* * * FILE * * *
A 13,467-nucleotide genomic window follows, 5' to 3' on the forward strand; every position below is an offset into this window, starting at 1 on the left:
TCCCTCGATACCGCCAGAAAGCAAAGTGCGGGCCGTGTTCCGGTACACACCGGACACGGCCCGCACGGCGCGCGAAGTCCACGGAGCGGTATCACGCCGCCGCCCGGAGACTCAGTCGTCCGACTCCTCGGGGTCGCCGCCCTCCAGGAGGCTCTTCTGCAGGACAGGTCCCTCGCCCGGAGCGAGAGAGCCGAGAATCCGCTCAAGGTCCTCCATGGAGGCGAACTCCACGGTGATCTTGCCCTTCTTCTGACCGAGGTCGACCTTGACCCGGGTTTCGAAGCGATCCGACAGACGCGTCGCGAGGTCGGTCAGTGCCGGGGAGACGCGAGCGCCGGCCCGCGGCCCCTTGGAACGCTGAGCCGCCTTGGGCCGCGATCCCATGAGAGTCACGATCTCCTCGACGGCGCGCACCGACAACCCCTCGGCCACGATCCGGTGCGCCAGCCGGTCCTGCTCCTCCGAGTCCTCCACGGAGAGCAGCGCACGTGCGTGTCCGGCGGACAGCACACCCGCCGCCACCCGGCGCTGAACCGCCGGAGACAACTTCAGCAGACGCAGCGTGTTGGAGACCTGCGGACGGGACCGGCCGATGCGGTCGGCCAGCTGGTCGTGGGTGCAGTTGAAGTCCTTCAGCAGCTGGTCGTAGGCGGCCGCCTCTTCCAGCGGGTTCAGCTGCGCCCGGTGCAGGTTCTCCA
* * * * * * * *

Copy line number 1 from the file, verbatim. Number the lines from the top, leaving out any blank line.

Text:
A 13,467-nucleotide genomic window follows, 5' to 3' on the forward strand; every position below is an offset into this window, starting at 1 on the left: